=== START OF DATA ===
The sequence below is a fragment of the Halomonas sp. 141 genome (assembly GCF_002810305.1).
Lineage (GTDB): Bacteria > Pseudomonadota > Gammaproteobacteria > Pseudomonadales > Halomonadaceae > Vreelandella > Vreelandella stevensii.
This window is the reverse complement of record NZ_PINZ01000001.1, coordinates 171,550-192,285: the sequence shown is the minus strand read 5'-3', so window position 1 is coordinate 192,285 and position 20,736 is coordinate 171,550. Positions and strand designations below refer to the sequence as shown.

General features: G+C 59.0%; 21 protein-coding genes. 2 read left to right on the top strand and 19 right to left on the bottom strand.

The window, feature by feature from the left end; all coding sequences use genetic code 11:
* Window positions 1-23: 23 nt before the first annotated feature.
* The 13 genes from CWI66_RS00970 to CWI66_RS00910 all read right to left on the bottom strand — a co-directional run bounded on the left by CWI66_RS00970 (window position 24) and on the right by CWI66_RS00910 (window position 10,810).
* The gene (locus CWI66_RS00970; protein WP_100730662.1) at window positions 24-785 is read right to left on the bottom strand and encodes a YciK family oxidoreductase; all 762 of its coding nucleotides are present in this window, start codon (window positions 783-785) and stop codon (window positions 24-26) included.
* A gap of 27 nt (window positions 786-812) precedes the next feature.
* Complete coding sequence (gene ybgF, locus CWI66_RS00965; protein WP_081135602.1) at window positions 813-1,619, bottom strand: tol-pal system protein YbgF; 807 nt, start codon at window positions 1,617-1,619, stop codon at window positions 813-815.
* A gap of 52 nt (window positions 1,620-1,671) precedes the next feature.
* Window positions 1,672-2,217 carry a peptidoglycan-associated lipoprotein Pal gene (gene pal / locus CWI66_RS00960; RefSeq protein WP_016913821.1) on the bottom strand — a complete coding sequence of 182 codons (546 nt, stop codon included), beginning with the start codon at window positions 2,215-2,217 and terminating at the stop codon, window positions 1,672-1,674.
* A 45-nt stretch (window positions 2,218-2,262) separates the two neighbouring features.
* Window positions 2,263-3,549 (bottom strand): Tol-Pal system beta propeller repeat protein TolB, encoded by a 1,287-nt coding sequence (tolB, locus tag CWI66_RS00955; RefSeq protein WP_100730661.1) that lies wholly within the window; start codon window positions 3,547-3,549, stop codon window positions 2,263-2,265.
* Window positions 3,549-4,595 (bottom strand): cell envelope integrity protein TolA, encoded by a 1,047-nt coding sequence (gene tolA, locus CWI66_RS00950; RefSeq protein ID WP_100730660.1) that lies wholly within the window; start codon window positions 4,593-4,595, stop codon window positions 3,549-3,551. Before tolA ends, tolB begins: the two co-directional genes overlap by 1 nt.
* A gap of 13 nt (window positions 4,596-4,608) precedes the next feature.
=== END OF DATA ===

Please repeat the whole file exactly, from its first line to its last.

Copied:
The sequence below is a fragment of the Halomonas sp. 141 genome (assembly GCF_002810305.1).
Lineage (GTDB): Bacteria > Pseudomonadota > Gammaproteobacteria > Pseudomonadales > Halomonadaceae > Vreelandella > Vreelandella stevensii.
This window is the reverse complement of record NZ_PINZ01000001.1, coordinates 171,550-192,285: the sequence shown is the minus strand read 5'-3', so window position 1 is coordinate 192,285 and position 20,736 is coordinate 171,550. Positions and strand designations below refer to the sequence as shown.

General features: G+C 59.0%; 21 protein-coding genes. 2 read left to right on the top strand and 19 right to left on the bottom strand.

The window, feature by feature from the left end; all coding sequences use genetic code 11:
* Window positions 1-23: 23 nt before the first annotated feature.
* The 13 genes from CWI66_RS00970 to CWI66_RS00910 all read right to left on the bottom strand — a co-directional run bounded on the left by CWI66_RS00970 (window position 24) and on the right by CWI66_RS00910 (window position 10,810).
* The gene (locus CWI66_RS00970; protein WP_100730662.1) at window positions 24-785 is read right to left on the bottom strand and encodes a YciK family oxidoreductase; all 762 of its coding nucleotides are present in this window, start codon (window positions 783-785) and stop codon (window positions 24-26) included.
* A gap of 27 nt (window positions 786-812) precedes the next feature.
* Complete coding sequence (gene ybgF, locus CWI66_RS00965; protein WP_081135602.1) at window positions 813-1,619, bottom strand: tol-pal system protein YbgF; 807 nt, start codon at window positions 1,617-1,619, stop codon at window positions 813-815.
* A gap of 52 nt (window positions 1,620-1,671) precedes the next feature.
* Window positions 1,672-2,217 carry a peptidoglycan-associated lipoprotein Pal gene (gene pal / locus CWI66_RS00960; RefSeq protein WP_016913821.1) on the bottom strand — a complete coding sequence of 182 codons (546 nt, stop codon included), beginning with the start codon at window positions 2,215-2,217 and terminating at the stop codon, window positions 1,672-1,674.
* A 45-nt stretch (window positions 2,218-2,262) separates the two neighbouring features.
* Window positions 2,263-3,549 (bottom strand): Tol-Pal system beta propeller repeat protein TolB, encoded by a 1,287-nt coding sequence (tolB, locus tag CWI66_RS00955; RefSeq protein WP_100730661.1) that lies wholly within the window; start codon window positions 3,547-3,549, stop codon window positions 2,263-2,265.
* Window positions 3,549-4,595 (bottom strand): cell envelope integrity protein TolA, encoded by a 1,047-nt coding sequence (gene tolA, locus CWI66_RS00950; RefSeq protein ID WP_100730660.1) that lies wholly within the window; start codon window positions 4,593-4,595, stop codon window positions 3,549-3,551. Before tolA ends, tolB begins: the two co-directional genes overlap by 1 nt.
* A gap of 13 nt (window positions 4,596-4,608) precedes the next feature.